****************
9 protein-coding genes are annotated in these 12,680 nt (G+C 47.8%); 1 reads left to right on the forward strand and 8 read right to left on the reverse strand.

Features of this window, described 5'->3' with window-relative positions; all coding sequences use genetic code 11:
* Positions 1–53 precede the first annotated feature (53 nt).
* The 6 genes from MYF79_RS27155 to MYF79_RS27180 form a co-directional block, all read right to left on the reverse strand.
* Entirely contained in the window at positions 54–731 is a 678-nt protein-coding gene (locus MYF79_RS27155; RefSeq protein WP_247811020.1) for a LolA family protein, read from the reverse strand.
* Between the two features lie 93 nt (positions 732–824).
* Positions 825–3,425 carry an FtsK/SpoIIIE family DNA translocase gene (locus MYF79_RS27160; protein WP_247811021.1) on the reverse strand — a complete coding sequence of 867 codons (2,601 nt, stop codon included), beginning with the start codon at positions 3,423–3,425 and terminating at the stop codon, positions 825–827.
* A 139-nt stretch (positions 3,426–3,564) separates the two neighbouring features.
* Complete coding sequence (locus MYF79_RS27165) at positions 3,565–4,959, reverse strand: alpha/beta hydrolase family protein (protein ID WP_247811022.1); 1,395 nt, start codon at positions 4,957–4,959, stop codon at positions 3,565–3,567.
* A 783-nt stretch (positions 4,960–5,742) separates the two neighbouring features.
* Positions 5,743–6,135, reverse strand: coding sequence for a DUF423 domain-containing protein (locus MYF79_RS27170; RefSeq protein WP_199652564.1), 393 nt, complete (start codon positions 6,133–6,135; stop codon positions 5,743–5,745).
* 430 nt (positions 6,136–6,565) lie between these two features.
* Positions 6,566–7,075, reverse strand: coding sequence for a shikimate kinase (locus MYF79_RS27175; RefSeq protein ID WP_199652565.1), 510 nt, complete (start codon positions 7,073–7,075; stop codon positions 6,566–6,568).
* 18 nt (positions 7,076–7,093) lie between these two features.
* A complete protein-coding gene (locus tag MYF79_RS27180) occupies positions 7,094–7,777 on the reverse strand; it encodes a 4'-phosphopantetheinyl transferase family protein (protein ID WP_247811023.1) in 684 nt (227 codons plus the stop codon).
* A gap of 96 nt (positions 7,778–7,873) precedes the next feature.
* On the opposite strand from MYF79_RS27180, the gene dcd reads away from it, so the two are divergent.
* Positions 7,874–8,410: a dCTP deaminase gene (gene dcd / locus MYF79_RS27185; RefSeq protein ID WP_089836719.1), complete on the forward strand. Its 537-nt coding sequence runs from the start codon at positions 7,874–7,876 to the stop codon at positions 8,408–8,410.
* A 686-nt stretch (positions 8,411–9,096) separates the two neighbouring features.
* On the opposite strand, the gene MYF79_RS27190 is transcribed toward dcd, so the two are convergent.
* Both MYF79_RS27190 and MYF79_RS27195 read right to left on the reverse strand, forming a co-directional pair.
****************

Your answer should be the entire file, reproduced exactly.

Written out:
9 protein-coding genes are annotated in these 12,680 nt (G+C 47.8%); 1 reads left to right on the forward strand and 8 read right to left on the reverse strand.

Features of this window, described 5'->3' with window-relative positions; all coding sequences use genetic code 11:
* Positions 1–53 precede the first annotated feature (53 nt).
* The 6 genes from MYF79_RS27155 to MYF79_RS27180 form a co-directional block, all read right to left on the reverse strand.
* Entirely contained in the window at positions 54–731 is a 678-nt protein-coding gene (locus MYF79_RS27155; RefSeq protein WP_247811020.1) for a LolA family protein, read from the reverse strand.
* Between the two features lie 93 nt (positions 732–824).
* Positions 825–3,425 carry an FtsK/SpoIIIE family DNA translocase gene (locus MYF79_RS27160; protein WP_247811021.1) on the reverse strand — a complete coding sequence of 867 codons (2,601 nt, stop codon included), beginning with the start codon at positions 3,423–3,425 and terminating at the stop codon, positions 825–827.
* A 139-nt stretch (positions 3,426–3,564) separates the two neighbouring features.
* Complete coding sequence (locus MYF79_RS27165) at positions 3,565–4,959, reverse strand: alpha/beta hydrolase family protein (protein ID WP_247811022.1); 1,395 nt, start codon at positions 4,957–4,959, stop codon at positions 3,565–3,567.
* A 783-nt stretch (positions 4,960–5,742) separates the two neighbouring features.
* Positions 5,743–6,135, reverse strand: coding sequence for a DUF423 domain-containing protein (locus MYF79_RS27170; RefSeq protein WP_199652564.1), 393 nt, complete (start codon positions 6,133–6,135; stop codon positions 5,743–5,745).
* 430 nt (positions 6,136–6,565) lie between these two features.
* Positions 6,566–7,075, reverse strand: coding sequence for a shikimate kinase (locus MYF79_RS27175; RefSeq protein ID WP_199652565.1), 510 nt, complete (start codon positions 7,073–7,075; stop codon positions 6,566–6,568).
* 18 nt (positions 7,076–7,093) lie between these two features.
* A complete protein-coding gene (locus tag MYF79_RS27180) occupies positions 7,094–7,777 on the reverse strand; it encodes a 4'-phosphopantetheinyl transferase family protein (protein ID WP_247811023.1) in 684 nt (227 codons plus the stop codon).
* A gap of 96 nt (positions 7,778–7,873) precedes the next feature.
* On the opposite strand from MYF79_RS27180, the gene dcd reads away from it, so the two are divergent.
* Positions 7,874–8,410: a dCTP deaminase gene (gene dcd / locus MYF79_RS27185; RefSeq protein ID WP_089836719.1), complete on the forward strand. Its 537-nt coding sequence runs from the start codon at positions 7,874–7,876 to the stop codon at positions 8,408–8,410.
* A 686-nt stretch (positions 8,411–9,096) separates the two neighbouring features.
* On the opposite strand, the gene MYF79_RS27190 is transcribed toward dcd, so the two are convergent.
* Both MYF79_RS27190 and MYF79_RS27195 read right to left on the reverse strand, forming a co-directional pair.